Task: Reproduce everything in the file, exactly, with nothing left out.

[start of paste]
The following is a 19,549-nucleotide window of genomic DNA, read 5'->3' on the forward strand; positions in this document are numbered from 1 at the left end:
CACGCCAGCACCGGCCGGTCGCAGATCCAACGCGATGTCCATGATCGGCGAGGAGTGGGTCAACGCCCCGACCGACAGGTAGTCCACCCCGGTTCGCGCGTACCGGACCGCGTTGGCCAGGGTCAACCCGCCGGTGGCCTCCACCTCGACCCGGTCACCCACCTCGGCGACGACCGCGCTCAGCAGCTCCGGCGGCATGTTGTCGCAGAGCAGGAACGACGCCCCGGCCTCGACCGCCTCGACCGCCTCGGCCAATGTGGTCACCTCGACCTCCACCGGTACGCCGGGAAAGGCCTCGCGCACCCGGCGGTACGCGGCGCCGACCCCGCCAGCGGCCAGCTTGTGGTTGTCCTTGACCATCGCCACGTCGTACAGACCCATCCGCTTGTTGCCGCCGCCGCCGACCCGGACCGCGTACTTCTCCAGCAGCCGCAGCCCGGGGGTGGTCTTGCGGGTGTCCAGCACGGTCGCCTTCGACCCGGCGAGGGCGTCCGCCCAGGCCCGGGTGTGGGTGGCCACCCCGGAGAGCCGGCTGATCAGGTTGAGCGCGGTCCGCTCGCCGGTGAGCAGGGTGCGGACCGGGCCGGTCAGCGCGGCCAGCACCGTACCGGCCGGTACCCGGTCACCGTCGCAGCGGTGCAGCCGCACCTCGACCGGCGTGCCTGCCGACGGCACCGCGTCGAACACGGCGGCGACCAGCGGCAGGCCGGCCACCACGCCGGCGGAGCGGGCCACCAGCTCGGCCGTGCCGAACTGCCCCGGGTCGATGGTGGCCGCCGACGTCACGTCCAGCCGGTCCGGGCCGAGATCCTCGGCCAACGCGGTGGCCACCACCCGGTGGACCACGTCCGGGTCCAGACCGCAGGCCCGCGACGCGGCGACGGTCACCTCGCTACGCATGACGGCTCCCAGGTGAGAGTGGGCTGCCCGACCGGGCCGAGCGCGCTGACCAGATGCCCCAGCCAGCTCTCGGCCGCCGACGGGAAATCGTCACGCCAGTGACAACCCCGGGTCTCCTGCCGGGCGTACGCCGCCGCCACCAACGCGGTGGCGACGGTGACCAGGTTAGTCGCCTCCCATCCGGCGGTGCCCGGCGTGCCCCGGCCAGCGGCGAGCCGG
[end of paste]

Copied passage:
The following is a 19,549-nucleotide window of genomic DNA, read 5'->3' on the forward strand; positions in this document are numbered from 1 at the left end:
CACGCCAGCACCGGCCGGTCGCAGATCCAACGCGATGTCCATGATCGGCGAGGAGTGGGTCAACGCCCCGACCGACAGGTAGTCCACCCCGGTTCGCGCGTACCGGACCGCGTTGGCCAGGGTCAACCCGCCGGTGGCCTCCACCTCGACCCGGTCACCCACCTCGGCGACGACCGCGCTCAGCAGCTCCGGCGGCATGTTGTCGCAGAGCAGGAACGACGCCCCGGCCTCGACCGCCTCGACCGCCTCGGCCAATGTGGTCACCTCGACCTCCACCGGTACGCCGGGAAAGGCCTCGCGCACCCGGCGGTACGCGGCGCCGACCCCGCCAGCGGCCAGCTTGTGGTTGTCCTTGACCATCGCCACGTCGTACAGACCCATCCGCTTGTTGCCGCCGCCGCCGACCCGGACCGCGTACTTCTCCAGCAGCCGCAGCCCGGGGGTGGTCTTGCGGGTGTCCAGCACGGTCGCCTTCGACCCGGCGAGGGCGTCCGCCCAGGCCCGGGTGTGGGTGGCCACCCCGGAGAGCCGGCTGATCAGGTTGAGCGCGGTCCGCTCGCCGGTGAGCAGGGTGCGGACCGGGCCGGTCAGCGCGGCCAGCACCGTACCGGCCGGTACCCGGTCACCGTCGCAGCGGTGCAGCCGCACCTCGACCGGCGTGCCTGCCGACGGCACCGCGTCGAACACGGCGGCGACCAGCGGCAGGCCGGCCACCACGCCGGCGGAGCGGGCCACCAGCTCGGCCGTGCCGAACTGCCCCGGGTCGATGGTGGCCGCCGACGTCACGTCCAGCCGGTCCGGGCCGAGATCCTCGGCCAACGCGGTGGCCACCACCCGGTGGACCACGTCCGGGTCCAGACCGCAGGCCCGCGACGCGGCGACGGTCACCTCGCTACGCATGACGGCTCCCAGGTGAGAGTGGGCTGCCCGACCGGGCCGAGCGCGCTGACCAGATGCCCCAGCCAGCTCTCGGCCGCCGACGGGAAATCGTCACGCCAGTGACAACCCCGGGTCTCCTGCCGGGCGTACGCCGCCGCCACCAACGCGGTGGCGACGGTGACCAGGTTAGTCGCCTCCCATCCGGCGGTGCCCGGCGTGCCCCGGCCAGCGGCGAGCCGG